Have you ever run all over your house looking for your glasses when they were on your head? How about screaming to the person on your cell phone that you can’t find your phone? A young mother just told me that she couldn’t figure out why her other three children kept looking at her like she was out of her mind when she asked them where their baby sister was…their baby sister who was perched happily on her hip!
The best one yet, however, was from my good friend who told me the other day that when she poured her morning cup of coffee she scalded her hand when she picked it up. Having not even looked at the cup before touching it, she looked down bewildered. That’s when she saw that she had poured her coffee into and long stem wine glass.
Life is often a madhouse, a series of seemingly random, but purposeful events that string together in something that seldom looks like pearls. Our life strings often look more like one of those pasta necklaces our children made for us in preschool.
In other words, it’s not neat. It’s messy.
My daddy used to tell me that I had two speeds in life: Stop and Hair on Fire. Unfortunately, I seem to settle in the one where smoke billows from my head. Do you?
As Christian women who “manage the house,” as Paul very aptly described it in Titus 2, how can we combat this? Because the truth is that as much as we might want to think that productivity comes in the “hair on fire” mode, it really comes in the “stop” mode.
Why do you suppose that the psalmist records our Lord as saying in Psalm 46:10,
Be still and know that I am God.
When you really think about the application of this verse in day-to-day terms, the truth is that none of us can listen to anyone while we’re spinning in life to the point of exhaustion and losing our glasses, children, minds, and coffee mugs! How can we expect the peace that surpasses all understanding from our Father when we aren’t at peace in our lives? (Philippians 4:7)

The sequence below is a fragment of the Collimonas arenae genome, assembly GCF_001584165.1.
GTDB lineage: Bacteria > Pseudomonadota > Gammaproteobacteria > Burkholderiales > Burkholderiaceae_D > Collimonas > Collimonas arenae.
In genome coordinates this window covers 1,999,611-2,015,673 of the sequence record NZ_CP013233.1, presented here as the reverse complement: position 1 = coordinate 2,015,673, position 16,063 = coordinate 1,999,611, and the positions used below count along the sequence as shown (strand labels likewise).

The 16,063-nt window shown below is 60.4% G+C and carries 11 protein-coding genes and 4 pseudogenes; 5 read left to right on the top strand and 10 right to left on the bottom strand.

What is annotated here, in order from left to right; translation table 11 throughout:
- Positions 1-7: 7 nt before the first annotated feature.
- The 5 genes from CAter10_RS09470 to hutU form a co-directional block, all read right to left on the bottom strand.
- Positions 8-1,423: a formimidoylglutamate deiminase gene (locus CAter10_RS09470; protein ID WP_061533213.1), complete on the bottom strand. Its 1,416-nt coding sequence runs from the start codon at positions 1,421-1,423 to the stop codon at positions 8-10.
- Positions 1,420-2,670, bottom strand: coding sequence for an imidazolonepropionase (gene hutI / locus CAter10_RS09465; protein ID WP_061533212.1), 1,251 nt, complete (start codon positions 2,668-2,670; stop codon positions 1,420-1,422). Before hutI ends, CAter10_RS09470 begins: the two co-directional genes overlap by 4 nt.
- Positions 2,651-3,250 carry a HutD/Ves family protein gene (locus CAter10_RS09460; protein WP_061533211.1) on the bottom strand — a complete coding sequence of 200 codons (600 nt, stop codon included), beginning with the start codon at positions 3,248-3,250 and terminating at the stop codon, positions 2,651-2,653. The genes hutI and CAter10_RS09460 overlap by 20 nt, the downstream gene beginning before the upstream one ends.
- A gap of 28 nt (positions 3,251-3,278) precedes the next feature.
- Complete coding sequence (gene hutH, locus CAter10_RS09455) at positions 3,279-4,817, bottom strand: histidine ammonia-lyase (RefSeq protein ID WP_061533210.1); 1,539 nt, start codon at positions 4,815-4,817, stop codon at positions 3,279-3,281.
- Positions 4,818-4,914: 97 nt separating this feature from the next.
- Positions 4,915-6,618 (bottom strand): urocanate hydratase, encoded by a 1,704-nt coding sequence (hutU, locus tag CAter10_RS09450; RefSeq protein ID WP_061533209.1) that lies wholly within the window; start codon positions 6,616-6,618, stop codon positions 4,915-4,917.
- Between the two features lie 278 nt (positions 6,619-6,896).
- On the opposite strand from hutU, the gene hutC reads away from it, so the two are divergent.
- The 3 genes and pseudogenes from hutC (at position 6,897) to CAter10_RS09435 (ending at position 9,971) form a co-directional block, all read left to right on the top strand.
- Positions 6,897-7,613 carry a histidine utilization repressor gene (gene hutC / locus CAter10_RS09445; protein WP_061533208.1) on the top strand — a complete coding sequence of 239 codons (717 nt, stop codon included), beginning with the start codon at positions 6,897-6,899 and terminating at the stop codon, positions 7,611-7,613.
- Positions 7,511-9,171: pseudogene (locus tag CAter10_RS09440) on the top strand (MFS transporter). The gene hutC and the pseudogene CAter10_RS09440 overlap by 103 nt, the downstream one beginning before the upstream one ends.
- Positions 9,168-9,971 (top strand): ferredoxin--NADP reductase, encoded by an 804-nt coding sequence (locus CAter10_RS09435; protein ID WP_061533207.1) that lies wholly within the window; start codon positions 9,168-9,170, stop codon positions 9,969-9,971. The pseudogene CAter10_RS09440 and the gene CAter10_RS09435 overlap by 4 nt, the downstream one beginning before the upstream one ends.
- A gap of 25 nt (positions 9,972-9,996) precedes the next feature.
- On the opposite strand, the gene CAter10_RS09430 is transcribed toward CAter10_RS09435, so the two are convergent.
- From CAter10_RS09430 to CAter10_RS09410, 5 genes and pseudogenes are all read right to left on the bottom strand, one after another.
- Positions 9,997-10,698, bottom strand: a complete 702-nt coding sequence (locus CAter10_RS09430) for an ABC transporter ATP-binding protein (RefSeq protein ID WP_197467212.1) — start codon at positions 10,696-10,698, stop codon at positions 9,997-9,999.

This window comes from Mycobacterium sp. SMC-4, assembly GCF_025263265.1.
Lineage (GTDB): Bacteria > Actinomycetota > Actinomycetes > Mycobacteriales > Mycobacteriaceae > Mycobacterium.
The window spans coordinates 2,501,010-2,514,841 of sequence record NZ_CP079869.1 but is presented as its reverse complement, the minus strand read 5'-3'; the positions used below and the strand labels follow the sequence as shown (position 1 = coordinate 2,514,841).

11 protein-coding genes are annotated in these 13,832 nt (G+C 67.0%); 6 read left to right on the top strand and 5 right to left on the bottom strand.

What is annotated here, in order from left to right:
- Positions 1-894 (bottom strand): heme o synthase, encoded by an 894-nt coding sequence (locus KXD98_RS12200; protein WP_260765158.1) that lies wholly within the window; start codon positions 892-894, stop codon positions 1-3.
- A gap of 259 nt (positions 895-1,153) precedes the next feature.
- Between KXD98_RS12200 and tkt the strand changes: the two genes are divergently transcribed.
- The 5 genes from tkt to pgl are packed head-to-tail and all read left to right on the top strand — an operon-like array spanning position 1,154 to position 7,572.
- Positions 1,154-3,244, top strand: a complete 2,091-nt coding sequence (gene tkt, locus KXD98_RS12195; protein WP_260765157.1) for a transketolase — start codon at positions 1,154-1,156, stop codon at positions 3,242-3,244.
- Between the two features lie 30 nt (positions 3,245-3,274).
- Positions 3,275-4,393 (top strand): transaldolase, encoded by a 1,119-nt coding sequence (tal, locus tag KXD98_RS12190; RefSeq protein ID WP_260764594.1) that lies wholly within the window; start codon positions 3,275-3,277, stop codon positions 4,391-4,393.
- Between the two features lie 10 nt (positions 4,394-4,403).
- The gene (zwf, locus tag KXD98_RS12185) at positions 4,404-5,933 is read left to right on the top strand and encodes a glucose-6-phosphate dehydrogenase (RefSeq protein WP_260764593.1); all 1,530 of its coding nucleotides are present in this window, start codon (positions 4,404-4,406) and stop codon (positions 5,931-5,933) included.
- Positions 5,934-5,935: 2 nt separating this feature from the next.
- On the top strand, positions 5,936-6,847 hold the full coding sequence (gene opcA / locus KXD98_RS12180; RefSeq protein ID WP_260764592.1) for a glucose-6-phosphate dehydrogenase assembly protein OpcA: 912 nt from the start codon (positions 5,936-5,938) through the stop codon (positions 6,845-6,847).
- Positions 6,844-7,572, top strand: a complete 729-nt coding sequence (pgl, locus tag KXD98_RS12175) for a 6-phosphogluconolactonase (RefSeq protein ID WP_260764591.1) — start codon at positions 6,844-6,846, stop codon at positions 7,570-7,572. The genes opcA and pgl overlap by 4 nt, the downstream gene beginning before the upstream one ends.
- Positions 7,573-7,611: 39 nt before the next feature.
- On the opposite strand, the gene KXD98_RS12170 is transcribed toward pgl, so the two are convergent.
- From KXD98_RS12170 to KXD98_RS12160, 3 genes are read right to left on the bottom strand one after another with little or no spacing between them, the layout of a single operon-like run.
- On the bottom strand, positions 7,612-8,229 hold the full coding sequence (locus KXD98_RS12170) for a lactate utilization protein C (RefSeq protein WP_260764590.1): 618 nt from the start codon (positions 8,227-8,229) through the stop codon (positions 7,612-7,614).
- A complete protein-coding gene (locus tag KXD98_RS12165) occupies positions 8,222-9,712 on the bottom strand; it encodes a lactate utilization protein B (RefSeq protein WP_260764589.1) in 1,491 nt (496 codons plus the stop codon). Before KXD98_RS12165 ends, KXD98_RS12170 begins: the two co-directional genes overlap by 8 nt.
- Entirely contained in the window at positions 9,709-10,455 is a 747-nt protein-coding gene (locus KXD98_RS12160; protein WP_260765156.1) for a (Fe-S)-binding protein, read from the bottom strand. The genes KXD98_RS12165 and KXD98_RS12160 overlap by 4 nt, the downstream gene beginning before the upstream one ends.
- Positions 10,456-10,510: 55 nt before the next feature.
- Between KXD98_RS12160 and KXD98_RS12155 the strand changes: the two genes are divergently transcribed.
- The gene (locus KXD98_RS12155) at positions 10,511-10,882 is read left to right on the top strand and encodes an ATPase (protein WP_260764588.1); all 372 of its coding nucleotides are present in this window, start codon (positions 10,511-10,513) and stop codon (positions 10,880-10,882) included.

Sisters, no one can force you to look for this kind of peace. You must decisively choose to stop, even for a moment, and listen. God speaks to us every day and in so many beautiful ways. However, we simply will not hear Him if we are running around with our hair on fire, even if it is doing things that are ultimately good.
C.S. Lewis once said,
“The moment you wake up each morning, all your wishes and hopes for the day come rushing at you like wild animals. And the first job of every morning consists in shoving it all back; in listening to that other voice, taking that other point of view, letting that other, larger, stronger, quieter voice come flowing in.”
As women of God, we are called to be women of excellence in His name, so of course, our lives are going to be full. But full doesn’t have to mean crazy. Full doesn’t have to mean running around like the proverbial chicken with her head cut off. And full doesn’t have to mean out of control.
Full means living to the best and loveliest extent of all that the Father has given us. Full means smiling in the running, singing in the busy, laughing in the chaos. Most importantly, though, full means living a life that ultimately points to the gracious love of our Savior. Full means that we do not lack joy or rest in the middle of everything we do.
In order for us to do that, sometimes we have to stop, take a breath, and look up. Sometimes we simply have to remember when Jesus said,
Come to me, all who labor and are heavy laden, and I will give you rest.
Take my yoke upon you, and learn from me, for I am gentle and lowly in heart,
and you will find rest for your souls.
For my yoke is easy, and my burden is light.
It’s okay that sometimes you lose the child on your hip or that you grab a wine glass instead of a coffee cup. But when those times come, remember that perhaps it’s also time to stop, take a knee, and know that He is God.